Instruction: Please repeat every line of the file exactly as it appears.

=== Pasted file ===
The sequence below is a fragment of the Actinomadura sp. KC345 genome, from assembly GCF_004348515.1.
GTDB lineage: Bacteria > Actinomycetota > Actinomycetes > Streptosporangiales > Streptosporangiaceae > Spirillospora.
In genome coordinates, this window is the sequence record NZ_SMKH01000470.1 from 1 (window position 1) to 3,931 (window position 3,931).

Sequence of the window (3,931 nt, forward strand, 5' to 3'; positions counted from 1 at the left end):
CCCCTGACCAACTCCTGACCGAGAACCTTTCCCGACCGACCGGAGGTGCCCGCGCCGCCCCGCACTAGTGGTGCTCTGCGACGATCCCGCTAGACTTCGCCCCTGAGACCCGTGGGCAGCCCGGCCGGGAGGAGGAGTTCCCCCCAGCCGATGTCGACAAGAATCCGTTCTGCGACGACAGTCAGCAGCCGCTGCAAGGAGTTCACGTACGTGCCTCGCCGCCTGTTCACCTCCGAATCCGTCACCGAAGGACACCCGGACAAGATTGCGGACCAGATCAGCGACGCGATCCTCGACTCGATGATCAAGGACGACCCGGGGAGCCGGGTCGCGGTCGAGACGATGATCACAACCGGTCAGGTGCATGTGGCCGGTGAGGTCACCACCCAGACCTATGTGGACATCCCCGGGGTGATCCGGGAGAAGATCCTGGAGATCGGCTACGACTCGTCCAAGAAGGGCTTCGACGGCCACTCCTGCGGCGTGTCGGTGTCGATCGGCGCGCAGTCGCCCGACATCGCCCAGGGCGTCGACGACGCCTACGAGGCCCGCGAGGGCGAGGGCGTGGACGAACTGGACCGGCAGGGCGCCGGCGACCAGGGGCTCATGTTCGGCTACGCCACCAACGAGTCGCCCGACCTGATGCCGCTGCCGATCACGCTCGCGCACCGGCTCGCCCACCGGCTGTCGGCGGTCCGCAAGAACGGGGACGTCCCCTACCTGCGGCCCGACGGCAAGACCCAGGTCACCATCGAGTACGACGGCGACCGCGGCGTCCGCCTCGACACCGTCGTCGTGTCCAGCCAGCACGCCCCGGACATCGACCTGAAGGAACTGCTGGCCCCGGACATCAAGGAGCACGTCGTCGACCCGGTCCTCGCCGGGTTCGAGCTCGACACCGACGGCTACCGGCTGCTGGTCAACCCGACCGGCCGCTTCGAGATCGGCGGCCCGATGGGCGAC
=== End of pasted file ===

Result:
The sequence below is a fragment of the Actinomadura sp. KC345 genome, from assembly GCF_004348515.1.
GTDB lineage: Bacteria > Actinomycetota > Actinomycetes > Streptosporangiales > Streptosporangiaceae > Spirillospora.
In genome coordinates, this window is the sequence record NZ_SMKH01000470.1 from 1 (window position 1) to 3,931 (window position 3,931).

Sequence of the window (3,931 nt, forward strand, 5' to 3'; positions counted from 1 at the left end):
CCCCTGACCAACTCCTGACCGAGAACCTTTCCCGACCGACCGGAGGTGCCCGCGCCGCCCCGCACTAGTGGTGCTCTGCGACGATCCCGCTAGACTTCGCCCCTGAGACCCGTGGGCAGCCCGGCCGGGAGGAGGAGTTCCCCCCAGCCGATGTCGACAAGAATCCGTTCTGCGACGACAGTCAGCAGCCGCTGCAAGGAGTTCACGTACGTGCCTCGCCGCCTGTTCACCTCCGAATCCGTCACCGAAGGACACCCGGACAAGATTGCGGACCAGATCAGCGACGCGATCCTCGACTCGATGATCAAGGACGACCCGGGGAGCCGGGTCGCGGTCGAGACGATGATCACAACCGGTCAGGTGCATGTGGCCGGTGAGGTCACCACCCAGACCTATGTGGACATCCCCGGGGTGATCCGGGAGAAGATCCTGGAGATCGGCTACGACTCGTCCAAGAAGGGCTTCGACGGCCACTCCTGCGGCGTGTCGGTGTCGATCGGCGCGCAGTCGCCCGACATCGCCCAGGGCGTCGACGACGCCTACGAGGCCCGCGAGGGCGAGGGCGTGGACGAACTGGACCGGCAGGGCGCCGGCGACCAGGGGCTCATGTTCGGCTACGCCACCAACGAGTCGCCCGACCTGATGCCGCTGCCGATCACGCTCGCGCACCGGCTCGCCCACCGGCTGTCGGCGGTCCGCAAGAACGGGGACGTCCCCTACCTGCGGCCCGACGGCAAGACCCAGGTCACCATCGAGTACGACGGCGACCGCGGCGTCCGCCTCGACACCGTCGTCGTGTCCAGCCAGCACGCCCCGGACATCGACCTGAAGGAACTGCTGGCCCCGGACATCAAGGAGCACGTCGTCGACCCGGTCCTCGCCGGGTTCGAGCTCGACACCGACGGCTACCGGCTGCTGGTCAACCCGACCGGCCGCTTCGAGATCGGCGGCCCGATGGGCGAC